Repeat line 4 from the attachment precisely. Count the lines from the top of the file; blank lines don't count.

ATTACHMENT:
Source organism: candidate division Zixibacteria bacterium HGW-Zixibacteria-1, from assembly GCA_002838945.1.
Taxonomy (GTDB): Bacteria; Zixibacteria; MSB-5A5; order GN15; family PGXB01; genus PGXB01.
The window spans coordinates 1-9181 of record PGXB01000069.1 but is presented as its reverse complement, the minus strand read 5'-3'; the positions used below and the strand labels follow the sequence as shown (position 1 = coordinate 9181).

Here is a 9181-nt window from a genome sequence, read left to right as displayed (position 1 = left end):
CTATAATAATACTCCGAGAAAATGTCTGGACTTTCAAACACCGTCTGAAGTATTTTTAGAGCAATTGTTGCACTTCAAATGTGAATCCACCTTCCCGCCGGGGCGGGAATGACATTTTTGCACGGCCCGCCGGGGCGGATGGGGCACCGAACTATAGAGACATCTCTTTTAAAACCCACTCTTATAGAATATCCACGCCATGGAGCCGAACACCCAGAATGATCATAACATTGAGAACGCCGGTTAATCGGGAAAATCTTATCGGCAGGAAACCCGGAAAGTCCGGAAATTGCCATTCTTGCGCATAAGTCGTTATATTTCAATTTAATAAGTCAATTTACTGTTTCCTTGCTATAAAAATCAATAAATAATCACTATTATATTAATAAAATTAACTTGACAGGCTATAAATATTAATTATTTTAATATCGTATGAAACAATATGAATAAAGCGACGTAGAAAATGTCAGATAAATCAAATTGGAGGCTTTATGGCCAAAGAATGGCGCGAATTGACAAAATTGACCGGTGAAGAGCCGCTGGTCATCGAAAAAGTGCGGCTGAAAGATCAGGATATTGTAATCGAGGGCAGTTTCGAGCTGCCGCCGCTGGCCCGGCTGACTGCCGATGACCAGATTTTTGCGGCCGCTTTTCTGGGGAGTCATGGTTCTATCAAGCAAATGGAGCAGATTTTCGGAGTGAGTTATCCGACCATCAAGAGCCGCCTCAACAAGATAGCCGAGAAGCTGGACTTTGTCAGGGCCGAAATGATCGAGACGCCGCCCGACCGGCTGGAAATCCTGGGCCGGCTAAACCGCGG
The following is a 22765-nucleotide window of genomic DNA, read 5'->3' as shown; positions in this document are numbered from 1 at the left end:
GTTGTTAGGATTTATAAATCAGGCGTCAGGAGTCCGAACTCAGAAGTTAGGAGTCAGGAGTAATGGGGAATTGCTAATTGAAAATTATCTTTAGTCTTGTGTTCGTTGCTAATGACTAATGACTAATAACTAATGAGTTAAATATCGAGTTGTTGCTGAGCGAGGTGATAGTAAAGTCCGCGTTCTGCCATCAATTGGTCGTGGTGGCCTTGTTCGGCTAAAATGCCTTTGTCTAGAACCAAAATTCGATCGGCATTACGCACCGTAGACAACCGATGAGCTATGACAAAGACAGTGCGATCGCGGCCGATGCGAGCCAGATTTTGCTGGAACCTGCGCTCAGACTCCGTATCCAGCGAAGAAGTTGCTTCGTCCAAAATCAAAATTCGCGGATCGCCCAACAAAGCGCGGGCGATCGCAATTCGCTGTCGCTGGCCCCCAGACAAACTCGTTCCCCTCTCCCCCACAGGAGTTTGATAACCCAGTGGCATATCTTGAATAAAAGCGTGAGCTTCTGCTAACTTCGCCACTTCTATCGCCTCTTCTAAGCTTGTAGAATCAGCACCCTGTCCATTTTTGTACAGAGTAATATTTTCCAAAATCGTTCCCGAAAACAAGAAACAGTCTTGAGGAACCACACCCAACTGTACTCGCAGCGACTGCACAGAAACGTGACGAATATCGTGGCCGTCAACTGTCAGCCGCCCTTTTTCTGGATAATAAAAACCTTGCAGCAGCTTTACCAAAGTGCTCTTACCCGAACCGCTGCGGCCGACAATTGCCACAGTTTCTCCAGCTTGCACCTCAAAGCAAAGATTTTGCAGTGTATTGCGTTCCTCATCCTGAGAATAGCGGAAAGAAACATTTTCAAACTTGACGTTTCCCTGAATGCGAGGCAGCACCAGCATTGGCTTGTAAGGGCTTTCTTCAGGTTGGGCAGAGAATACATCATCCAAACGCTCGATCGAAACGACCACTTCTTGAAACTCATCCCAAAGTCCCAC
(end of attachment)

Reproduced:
Here is a 9181-nt window from a genome sequence, read left to right as displayed (position 1 = left end):